Little mention is made of the infrastructure in the bottoms, the thousands of miles of roads and railroads that knit our country together. This year, due to the flooding, the central part of the United States is no longer connected from the north to the south, or the east to the west. The decision to build roads, farms, businesses, and power plants in the river bottoms was made long ago and despite the best efforts of Samuel Clemens wannabes, we’re going to continue to try to protect lives and property. The challenge before us is to do it competently, to do it as well as we did a generation ago, when floods were rare. 

We’ve made changes in river management in the recent past, changes that have lessened our ability to control high water. We’ve destroyed structures that helped to keep the channel clear, we’ve added “chutes” and slow-moving areas that have allowed the bottom of the river channel to fill, effectively reducing the levee heights and protection. We’ve changed the way we manage upstream reservoirs, arguably harming our ability to hold back water during times of excess precipitation. None of these actions are solely responsible for the increased frequency of flooding, but all of them contribute to our vulnerability.

All of these actions were in response to the Endangered Species Act; all of them were undertaken to improve habitat for fish and birds that live along and in the river. None of the species have been recovered while billions of dollars have been spent attempting to recreate Eden within the confines of levees and reservoirs. We’ve tried to split the baby, and all we’ve managed to do is increase the danger of floods without improving the lives of the pallid sturgeon or the other endangered species. An expensive and tragic experiment has failed, and it’s time to admit that fact, and concentrate river management on the simple goal of protecting lives and property.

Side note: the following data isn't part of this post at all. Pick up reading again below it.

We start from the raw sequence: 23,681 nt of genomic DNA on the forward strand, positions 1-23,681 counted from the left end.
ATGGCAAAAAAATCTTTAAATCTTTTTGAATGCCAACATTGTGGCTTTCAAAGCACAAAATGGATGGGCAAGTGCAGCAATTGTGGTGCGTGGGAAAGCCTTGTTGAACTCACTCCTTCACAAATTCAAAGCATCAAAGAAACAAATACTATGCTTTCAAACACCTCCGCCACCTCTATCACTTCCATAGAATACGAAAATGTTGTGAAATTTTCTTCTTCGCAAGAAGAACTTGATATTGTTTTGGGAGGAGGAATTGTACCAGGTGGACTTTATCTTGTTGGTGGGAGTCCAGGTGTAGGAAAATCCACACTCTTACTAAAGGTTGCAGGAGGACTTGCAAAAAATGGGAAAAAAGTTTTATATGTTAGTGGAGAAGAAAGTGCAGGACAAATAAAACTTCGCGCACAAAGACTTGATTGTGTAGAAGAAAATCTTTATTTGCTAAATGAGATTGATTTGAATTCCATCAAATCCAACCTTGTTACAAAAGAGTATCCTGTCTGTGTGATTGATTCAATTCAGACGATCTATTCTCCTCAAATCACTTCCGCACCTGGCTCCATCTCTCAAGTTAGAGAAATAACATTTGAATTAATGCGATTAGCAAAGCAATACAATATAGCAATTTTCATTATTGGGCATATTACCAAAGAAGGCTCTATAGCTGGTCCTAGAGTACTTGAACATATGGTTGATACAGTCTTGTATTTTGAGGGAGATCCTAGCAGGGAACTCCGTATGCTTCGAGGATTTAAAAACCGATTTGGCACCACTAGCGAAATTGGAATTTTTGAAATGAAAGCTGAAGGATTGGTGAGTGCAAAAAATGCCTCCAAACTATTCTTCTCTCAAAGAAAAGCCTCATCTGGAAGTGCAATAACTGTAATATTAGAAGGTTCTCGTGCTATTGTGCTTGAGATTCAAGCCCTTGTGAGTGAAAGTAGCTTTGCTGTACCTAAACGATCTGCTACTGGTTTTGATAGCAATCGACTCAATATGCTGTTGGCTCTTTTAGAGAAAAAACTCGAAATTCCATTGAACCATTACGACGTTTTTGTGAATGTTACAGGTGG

We won’t always be successful.  Mark Twain was, it turns out, at least partially correct in his estimation that we “cannot tame that lawless stream.” Or, at least we can’t totally tame the river at a cost that we can pay.  But in the early years of river management, we did much better than we have in the recent past.  Not only that, but it’s hard not to draw comparisons between the situation above St. Louis and the Mississippi floodplain below St. Louis.  There is a clear difference in the management of the two river systems, and a clear difference in results as well. 

Twain also said: “There is something fascinating about science. One gets such wholesale returns of conjecture out of such a trifling investment of fact.”  Twain could have been talking about the science that led to our ill-fated experiment in species management, one that continues to cost lives and property along the Missouri River. And no, I couldn’t resist the Twain temptation either. 

About the author: Blake Hurst is a third-generation farmer and president of the Missouri Farm Bureau board of directors.